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Medical Students Work on Malaria Research in Malawi (Part 1)

Katherine Germann, a niece of Randy Knapp who is one of Breakthrough’s Managing Partners, is in her 2nd year at Marshall University Medical School in West Virginia, and she and three of her classmates decided instead of doing lab work there over the summer, to create a project of their own. They are working in Malawi, Africa, in partnership with Ekwendeni Hospital as part of their away rotations. During an away rotation, students spend a predefined amount of time as a medical student outside their home institution. This project will focus on Malaria specifically, and there isn’t much recent data coming out of Northern Malawi about how the disease is understood and treated.

Upon receiving Institutional Review Board approval, they created and printed KAP surveys, and have translators ready to assist. Their goal is to distribute as many surveys as possible. A Knowledge, Attitude and Practices (KAP) survey is a quantitative method (predefined questions formatted in standardized questionnaires) that provides access to quantitative and qualitative information.

Germann is excited to train under the doctors that are there and is particularly mindful of the cultural differences between her home and a new place. “This is my first time in Africa,” says Germann, “None of us know what to expect when we get to the hospital.” She is looking forward to this project and says it’s “a great opportunity to learn outside of research through verbal histories and more time with patients.”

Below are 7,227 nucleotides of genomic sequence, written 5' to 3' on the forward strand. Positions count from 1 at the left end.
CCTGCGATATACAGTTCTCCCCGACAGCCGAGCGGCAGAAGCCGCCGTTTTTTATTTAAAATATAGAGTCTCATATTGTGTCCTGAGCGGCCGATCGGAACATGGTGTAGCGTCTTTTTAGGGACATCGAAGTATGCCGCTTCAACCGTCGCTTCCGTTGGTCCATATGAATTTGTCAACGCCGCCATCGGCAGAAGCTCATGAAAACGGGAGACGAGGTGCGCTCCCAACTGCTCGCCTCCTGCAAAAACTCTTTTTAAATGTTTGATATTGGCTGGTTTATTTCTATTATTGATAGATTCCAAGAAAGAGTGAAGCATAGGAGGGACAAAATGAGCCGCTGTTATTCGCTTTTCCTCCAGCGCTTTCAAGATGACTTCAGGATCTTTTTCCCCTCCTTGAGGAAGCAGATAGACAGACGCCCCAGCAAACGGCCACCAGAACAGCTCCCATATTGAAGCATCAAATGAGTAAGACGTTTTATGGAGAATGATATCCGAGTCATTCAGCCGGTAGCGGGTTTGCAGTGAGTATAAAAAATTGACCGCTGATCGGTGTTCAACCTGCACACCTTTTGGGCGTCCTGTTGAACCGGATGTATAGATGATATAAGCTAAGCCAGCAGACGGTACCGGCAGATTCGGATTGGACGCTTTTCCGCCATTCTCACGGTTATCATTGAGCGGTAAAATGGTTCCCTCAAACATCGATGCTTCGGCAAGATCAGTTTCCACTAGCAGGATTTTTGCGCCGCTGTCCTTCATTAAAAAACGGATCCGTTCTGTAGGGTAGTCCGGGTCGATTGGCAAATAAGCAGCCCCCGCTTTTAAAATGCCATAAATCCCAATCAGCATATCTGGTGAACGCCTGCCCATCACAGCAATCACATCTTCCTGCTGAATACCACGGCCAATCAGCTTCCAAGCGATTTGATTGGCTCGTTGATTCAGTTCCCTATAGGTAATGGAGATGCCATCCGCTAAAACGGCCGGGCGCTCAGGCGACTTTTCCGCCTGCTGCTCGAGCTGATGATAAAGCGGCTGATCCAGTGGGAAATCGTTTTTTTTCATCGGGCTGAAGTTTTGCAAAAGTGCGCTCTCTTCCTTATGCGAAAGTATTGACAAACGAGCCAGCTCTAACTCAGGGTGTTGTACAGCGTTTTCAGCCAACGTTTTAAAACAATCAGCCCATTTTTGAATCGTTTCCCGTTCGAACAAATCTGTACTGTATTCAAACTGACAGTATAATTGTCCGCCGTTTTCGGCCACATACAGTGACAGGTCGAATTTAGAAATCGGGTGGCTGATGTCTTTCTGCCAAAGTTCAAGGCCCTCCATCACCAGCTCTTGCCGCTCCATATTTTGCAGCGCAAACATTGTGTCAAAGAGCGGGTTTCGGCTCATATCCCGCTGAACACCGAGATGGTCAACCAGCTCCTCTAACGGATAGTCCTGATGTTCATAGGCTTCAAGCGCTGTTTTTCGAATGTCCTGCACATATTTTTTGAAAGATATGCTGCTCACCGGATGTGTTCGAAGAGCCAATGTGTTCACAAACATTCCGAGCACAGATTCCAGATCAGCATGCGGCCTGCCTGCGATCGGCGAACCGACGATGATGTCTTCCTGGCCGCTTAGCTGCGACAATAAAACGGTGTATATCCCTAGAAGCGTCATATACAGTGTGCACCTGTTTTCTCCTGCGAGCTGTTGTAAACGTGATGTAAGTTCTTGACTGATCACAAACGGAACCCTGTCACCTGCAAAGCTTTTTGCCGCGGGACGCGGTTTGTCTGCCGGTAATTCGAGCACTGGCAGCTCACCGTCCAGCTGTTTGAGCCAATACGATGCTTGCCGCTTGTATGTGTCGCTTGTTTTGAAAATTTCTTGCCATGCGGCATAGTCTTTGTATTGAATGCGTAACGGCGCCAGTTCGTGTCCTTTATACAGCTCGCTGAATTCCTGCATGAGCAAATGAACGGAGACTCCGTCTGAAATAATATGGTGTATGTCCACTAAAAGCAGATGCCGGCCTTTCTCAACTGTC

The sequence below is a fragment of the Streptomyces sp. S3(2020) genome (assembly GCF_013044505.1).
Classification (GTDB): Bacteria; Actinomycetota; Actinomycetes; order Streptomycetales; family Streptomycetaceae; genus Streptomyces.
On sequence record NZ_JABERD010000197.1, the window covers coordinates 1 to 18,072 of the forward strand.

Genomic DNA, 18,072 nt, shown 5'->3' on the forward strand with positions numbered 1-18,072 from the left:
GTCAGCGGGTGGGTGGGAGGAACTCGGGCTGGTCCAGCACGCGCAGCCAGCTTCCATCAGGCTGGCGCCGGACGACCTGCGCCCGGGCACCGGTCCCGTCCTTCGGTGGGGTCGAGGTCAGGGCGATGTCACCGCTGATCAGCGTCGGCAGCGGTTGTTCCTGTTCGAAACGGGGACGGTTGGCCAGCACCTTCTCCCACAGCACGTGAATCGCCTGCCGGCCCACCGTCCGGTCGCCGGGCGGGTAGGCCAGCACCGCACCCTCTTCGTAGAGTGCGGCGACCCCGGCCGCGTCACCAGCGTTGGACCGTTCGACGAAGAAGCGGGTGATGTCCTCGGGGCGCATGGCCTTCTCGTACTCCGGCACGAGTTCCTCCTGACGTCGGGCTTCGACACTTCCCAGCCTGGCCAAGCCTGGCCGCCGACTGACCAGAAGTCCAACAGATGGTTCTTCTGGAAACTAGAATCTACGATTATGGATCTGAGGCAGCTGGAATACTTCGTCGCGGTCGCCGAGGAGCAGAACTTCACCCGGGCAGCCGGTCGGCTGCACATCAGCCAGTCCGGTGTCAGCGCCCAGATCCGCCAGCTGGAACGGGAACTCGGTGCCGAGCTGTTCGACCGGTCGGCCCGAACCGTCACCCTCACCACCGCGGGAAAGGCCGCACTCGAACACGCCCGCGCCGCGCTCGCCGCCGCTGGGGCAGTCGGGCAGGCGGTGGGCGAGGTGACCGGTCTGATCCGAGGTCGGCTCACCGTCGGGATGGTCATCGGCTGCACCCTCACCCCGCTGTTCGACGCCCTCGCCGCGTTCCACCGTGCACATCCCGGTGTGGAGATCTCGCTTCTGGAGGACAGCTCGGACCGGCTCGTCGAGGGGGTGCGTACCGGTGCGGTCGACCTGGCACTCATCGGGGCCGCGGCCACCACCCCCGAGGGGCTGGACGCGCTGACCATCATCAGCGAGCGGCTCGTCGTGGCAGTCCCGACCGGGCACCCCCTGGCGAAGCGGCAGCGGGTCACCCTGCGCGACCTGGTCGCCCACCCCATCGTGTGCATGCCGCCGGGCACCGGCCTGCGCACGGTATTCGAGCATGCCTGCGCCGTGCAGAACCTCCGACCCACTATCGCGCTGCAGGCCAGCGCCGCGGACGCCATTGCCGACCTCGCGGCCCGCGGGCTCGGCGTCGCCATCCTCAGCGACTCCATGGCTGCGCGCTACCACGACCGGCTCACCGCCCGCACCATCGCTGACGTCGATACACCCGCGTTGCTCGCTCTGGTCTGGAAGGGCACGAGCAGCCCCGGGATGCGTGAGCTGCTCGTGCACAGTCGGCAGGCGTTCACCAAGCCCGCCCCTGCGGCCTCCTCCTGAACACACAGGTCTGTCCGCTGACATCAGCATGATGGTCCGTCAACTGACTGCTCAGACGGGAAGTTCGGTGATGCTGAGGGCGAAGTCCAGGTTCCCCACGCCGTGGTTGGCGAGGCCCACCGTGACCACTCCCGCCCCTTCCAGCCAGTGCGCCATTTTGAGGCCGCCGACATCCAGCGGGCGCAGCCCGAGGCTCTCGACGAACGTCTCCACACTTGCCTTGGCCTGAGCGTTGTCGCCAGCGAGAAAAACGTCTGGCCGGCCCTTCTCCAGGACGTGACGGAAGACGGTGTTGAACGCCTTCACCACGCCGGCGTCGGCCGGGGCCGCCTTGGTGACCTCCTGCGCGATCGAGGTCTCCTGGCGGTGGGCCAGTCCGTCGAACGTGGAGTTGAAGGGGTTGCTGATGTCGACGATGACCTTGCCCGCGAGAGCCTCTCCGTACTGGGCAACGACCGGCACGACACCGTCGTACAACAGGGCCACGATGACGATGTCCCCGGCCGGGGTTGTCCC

Staff at Ekwedeni Hospital Mobile Clinic

Ekwedeni Hospital has only 300 beds and 3 doctors on staff. Volume is high and supplies are limited, so the team reached out to the CFO of the hospital for items that they could bring. They gathered resources to donate to the hospital including 12 laptops for medical use, pulse oximeters, thermometers, BP monitors, lab coats, sterile and regular exam gloves, and $3000 in direct support. BT was happy to donate several laptops MacBook Pros to the hospital, as part of our Community Action Network. Read more about BT CAN for the latest community outreach and philanthropic projects we are working on!

During their stay, they will be hosted by Soil Food and Healthy Communities.

We look forward to hearing about Katherine Germann’s work when she returns!

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